Homegrown Teachers (Batch 1, Class 2024) Are Ready to Serve as Educators for Children in Remote Schools. In Batch 1, 327 Homegrown Teachers are ready to educate in 284 small or remote schools. Among them, 

  • 202 are from Early Childhood programs
  • 125 are from Primary Education programs

The Homegrown Teacher Scholarship Initiative is established under the Equitable Education Fund Act of 2018, with the primary objective of tailoring teachers to remote needs, reducing turnover, and fostering systematic teacher production and development.

The Number of Homegrown Teacher Students Distributed across Various Areas:

  • Mountainous: 72 in 61 schools
  • High-Risk: 21 in 18 schools
  • Border: 17 in 16 schools
  • Remote: 14 in 12 schools
  • Island: 12 in 11 schools
  • Ethnic Minorities: 8 in 7 schools
  • Royal Initiative School: 5 in 5 schools
  • One District One Quality School Project School: 35 in 34 schools
  • Special Area (Ministry of Finance): 19 in 18 schools
  • Partnership School: 1 in 1 school
  • Schools lacking teachers: 123 in 101 schools

Scholarship timeline:

  • Skill enhancement and community development training: 4 years
  • Teaching in hometown schools: 6 years

Disparity Situation: 

in small remote schools (under 120 students):

  • Total Schools: 1,155
  • Total Students: 90,348
  • Total Teachers: 9,484
  • Average teacher per classroom: 0.95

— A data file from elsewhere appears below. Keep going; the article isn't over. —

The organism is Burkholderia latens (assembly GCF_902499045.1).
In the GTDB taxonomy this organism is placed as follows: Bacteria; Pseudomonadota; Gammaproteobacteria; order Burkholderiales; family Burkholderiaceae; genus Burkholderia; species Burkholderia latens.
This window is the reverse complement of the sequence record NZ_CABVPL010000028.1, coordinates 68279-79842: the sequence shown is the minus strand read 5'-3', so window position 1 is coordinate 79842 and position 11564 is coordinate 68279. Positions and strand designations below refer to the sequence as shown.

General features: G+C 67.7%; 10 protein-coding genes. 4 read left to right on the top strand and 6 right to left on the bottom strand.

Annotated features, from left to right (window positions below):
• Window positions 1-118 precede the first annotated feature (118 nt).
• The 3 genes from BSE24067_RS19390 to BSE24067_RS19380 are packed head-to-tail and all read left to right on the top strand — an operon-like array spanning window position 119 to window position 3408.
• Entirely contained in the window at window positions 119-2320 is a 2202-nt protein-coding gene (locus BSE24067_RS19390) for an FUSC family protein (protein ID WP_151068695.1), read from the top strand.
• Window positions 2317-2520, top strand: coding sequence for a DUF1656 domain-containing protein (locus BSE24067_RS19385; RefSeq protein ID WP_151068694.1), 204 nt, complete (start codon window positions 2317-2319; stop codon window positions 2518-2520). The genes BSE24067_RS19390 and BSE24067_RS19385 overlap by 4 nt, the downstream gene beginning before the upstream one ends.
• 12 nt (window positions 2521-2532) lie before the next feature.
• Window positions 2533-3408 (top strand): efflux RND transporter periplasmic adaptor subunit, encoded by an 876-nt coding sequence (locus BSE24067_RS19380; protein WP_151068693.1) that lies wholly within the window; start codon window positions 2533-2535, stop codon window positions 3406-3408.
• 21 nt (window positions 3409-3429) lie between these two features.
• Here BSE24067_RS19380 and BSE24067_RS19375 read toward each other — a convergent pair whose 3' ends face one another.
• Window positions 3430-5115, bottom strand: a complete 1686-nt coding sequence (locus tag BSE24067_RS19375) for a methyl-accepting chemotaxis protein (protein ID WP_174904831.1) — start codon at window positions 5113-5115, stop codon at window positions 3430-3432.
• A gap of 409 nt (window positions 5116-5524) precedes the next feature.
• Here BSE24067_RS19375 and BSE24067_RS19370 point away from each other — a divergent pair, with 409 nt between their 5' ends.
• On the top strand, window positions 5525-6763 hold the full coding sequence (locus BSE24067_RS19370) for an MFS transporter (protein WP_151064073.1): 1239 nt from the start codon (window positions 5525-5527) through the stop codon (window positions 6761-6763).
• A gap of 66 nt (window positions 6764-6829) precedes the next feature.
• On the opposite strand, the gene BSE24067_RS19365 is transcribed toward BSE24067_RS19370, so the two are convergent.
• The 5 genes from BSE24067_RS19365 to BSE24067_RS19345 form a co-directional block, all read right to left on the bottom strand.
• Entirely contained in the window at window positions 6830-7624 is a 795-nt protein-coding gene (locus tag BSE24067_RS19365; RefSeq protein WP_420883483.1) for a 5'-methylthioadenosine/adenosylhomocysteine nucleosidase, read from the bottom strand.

*Data as of the World Bank survey in 2020.

The Homegrown Teacher initiative spans 5 batches, totaling around 1,500 individuals from over 1,000 schools.

Small remote schools, also known as “Protected Standalone Schools,” serve not only as educational hubs but also as gateways to opportunities for local youth. In response to the pressing issue of teacher shortages in these schools, the Homegrown Teacher initiative has been launched, aiming to cultivate educators directly within their hometowns and tailor them to the specific needs of their remote areas. Dedicated to producing teachers committed to community development, it seeks to systematically address the scarcity of educators in these regions. Through curricula designed to cater to the educational requirements of remote areas, the initiative plans to generate five cohorts of teachers over five years. This holistic approach involves a transformation of the teacher production and development system, to deploy 1,500 teachers to over 1,000 destination schools within the next five years. This initiative not only promises to alleviate the immediate issue of teacher shortages but also holds the potential to foster sustainable community development and empower local youth to thrive in their environments. Following deployment, the initiative will offer support and assessment to the “new teachers” over six years, emphasizing their roles as both educators and community developers in their respective areas.